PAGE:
AURALiC launch Aries Mini streamer at Munich High-End 2015


munich_high_end_2015_logoDon’t be fooled by blue-toned light. The intense illumination found within the AURALiC’s room piled more degrees on to an already warm M.O.C. At his Thursday afternoon press conference AURALiC’s CEO Xuanxiang Wang introduced new software and hardware.

One of the hitherto weak points of AURALiC’s Aries streamer is the Lightning DS control app being iPad only and not without minor quibbles; some users have complained about slow library scans, slow-loading cover art and the UI’s landscape-only orientation.

The less than stellar news is that the iPhone app is still TBA.

Android users on the other hand should feel free to punch the air: Lightning DS 1.0 will hit the Google Play Store next week. It’s been designed from the ground up to facilitate landscape and portrait views. The latter being useful for people like me who prefer to operate their phone with one hand. Unlike the beta version that’s been doing the rounds, the final release will see proper Tidal, Qobuz and WiMP integration.

AURALiC’s Xuanqian Wang introduces the Aries Mini streamer.

Lightning DS on the iPad will hit 2.0 status next month (June 2015) for which Wang promises a radical overhaul. In numeric terms, 5700 coding hours has birthed 40000 new lines of code. What are the implications for the end user? Cover art load time is down by 75%, the app will run AURALiC’s own DLNA-pushing Lightning Server, first time users are to be greeted by a setup wizard and search will encompass local and cloud libraries.

Software announcements out of the way, the big news of the day (show?!) is the Aries Mini: a network streamer capable of parsing PCM up to 24bit/384kHz, quad-rate DSD as well as Tidal, Qobuz and WiMP. That’s not all. The Aries Mini arrives with a built-in DAC (ESS’s 90182KM) and a slot into which the end user can drop an HDD/SSD (see photo). Those demanding Femto clocks will still want the Aries proper. Everyone else should take a long, hard look at this product. Say Zài jiàn to NAS drives and music servers without breaking the bank.


Whilst the playback demo conducted by Wang – Aries + Vega vs. Aries Mini – showed junior to sound a little more strident than the considerably costlier separates, it’s more than good enough for the entry level. More than likely mooning the Sonos Connect, Audiostream’s Michael Lavorgna and I agree that this is possibly the first product to fill the enormous entry-level crater left by Logitech’s abrupt discontinuation of the Squeezebox Touch.

The Aries Mini will be available in black or white finishes in Germany, Sweden, Norway and UK from late July and the USA from September. Pricing? Are you sitting down? US$399. Oof.

Warm room, hot product.

Further information: AURALiC



Munich High-End 2015 coverage sponsored by LH Labs:


Written by John H. Darko

John lives in the NOW + HERE = NOWHERE. He derives an income from the ad revenues of DAR. John is also an occasional staff writer for Stereophile, 6moons and TONEAudio.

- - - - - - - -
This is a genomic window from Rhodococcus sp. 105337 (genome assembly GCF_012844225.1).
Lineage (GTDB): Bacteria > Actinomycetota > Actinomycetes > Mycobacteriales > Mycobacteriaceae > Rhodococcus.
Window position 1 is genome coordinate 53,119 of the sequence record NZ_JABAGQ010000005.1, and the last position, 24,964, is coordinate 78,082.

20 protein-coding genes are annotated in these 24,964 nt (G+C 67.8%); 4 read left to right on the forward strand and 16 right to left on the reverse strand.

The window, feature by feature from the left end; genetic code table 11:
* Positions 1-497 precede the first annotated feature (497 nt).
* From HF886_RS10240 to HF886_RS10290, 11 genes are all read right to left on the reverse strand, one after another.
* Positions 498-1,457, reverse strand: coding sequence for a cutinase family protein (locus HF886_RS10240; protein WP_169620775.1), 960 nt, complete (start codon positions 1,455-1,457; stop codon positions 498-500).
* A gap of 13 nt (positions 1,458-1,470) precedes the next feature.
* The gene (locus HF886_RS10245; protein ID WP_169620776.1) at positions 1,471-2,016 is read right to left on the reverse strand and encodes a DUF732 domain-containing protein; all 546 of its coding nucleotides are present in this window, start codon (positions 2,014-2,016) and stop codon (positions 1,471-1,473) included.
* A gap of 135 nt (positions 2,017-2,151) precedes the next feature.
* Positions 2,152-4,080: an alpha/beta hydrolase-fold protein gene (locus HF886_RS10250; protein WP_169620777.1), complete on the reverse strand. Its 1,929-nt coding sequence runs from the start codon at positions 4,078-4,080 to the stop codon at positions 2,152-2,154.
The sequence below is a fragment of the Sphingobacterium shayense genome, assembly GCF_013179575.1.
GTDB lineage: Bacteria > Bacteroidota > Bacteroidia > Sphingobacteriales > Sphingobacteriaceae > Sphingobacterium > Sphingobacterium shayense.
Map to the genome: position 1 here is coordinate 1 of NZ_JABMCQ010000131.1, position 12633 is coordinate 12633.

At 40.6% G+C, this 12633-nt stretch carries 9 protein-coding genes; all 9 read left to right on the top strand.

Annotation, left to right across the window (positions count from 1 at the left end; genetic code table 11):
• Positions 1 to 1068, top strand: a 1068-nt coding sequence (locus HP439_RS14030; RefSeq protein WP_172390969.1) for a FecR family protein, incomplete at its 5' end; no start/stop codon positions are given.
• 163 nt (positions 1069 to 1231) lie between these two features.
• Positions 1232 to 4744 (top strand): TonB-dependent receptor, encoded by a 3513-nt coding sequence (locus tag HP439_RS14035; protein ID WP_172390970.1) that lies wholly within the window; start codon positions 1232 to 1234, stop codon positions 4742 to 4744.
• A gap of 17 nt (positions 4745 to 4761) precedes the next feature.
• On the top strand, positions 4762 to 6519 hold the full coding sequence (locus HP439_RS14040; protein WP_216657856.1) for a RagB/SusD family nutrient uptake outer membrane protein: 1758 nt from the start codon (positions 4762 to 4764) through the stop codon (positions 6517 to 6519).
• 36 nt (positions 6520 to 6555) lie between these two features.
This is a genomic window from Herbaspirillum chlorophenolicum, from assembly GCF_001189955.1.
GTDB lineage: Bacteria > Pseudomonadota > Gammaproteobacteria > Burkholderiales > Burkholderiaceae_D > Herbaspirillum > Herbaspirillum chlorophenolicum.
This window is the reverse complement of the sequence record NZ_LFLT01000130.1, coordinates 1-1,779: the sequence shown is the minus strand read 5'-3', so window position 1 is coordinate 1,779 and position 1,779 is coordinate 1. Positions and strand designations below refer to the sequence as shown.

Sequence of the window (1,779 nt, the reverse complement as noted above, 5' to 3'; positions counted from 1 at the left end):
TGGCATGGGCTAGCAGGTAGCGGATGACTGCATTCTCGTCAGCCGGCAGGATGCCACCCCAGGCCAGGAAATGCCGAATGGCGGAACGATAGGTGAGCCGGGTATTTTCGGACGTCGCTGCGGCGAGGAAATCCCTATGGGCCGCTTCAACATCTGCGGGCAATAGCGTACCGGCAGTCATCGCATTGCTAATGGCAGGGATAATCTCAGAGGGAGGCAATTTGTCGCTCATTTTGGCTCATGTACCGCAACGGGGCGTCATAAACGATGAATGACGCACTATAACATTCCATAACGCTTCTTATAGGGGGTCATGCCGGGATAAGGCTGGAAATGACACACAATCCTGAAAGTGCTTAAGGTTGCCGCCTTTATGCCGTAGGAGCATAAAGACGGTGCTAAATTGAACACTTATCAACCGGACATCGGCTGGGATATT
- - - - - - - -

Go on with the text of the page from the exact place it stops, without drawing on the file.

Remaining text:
Twitter: DarkoAudio
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  1. It’ll be fascinating to see how the Mini sounds as a transport rather than relying on its own DAC. Aries + Vega vs Aries Mini +Vega will be very interesting.

  2. I’m sure they will sell a ton of these. Perfect entry device to digital audiophillia for a main system. Perfect for a desktop or second system.

    And for $400 it sounds fairly close to the$5000 Aries + Vega combo. Can’t beat that.

    Lot’s of speculation on the Web that Auralic’s next product will be exactly that: a high end Aries/DAC combo to replace Aries+Vega as separates.

    If I wasn’t already looking for something much more high-end, I’d be all over this.

  3. It still has digital and USB out, it looks like, correct? I’ve been waiting for an affordable streamer, but don’t need a budget DAC…

  4. “…the first product to fill the enormous entry-level crater left by Logitech’s abrupt discontinuation of the Squeezebox Touch” – very nicely put. 🙂

    So far the only thing that came even close to the SBT was the Cocktail Audio X12, but at a higher price-point due to all the extra hardware (CD ripper, amplifier).
    At $400 the Aries Mini looks _very_ interesting, even if you have to add a tablet for control purposes – at least the Android variety can be dirt cheap.

  5. I’d be curious to know how this option stacks up, in terms of both sound quality and usability, against the Bluesound Node which I’m looking at. Any thoughts John? Also, have they got Lightning DS interface for Windows OS yet? That’s quite an attraction of the Bluesound interface.

    • I’ve zero experience with the BlueSound so impossible for me to comment I’m afraid. No Lightning DS for Windows yet. iOS iPad v2 is out soon. Ditto v1 for Android. After that, I assume AURALiC’s next software priority will be iOS iPhone.

  6. Thanks for the update on Lightning DS John. That seems to be one of the biggest challenges for streamer manufacturers – ensuring an awesome app *and* browser interface is ready to go along with the hardware capabilities. It’s a tough juggling act but makes a huge difference to enjoying the experience – especially having browser access on those occasions when your smart device battery is on “usb life support”!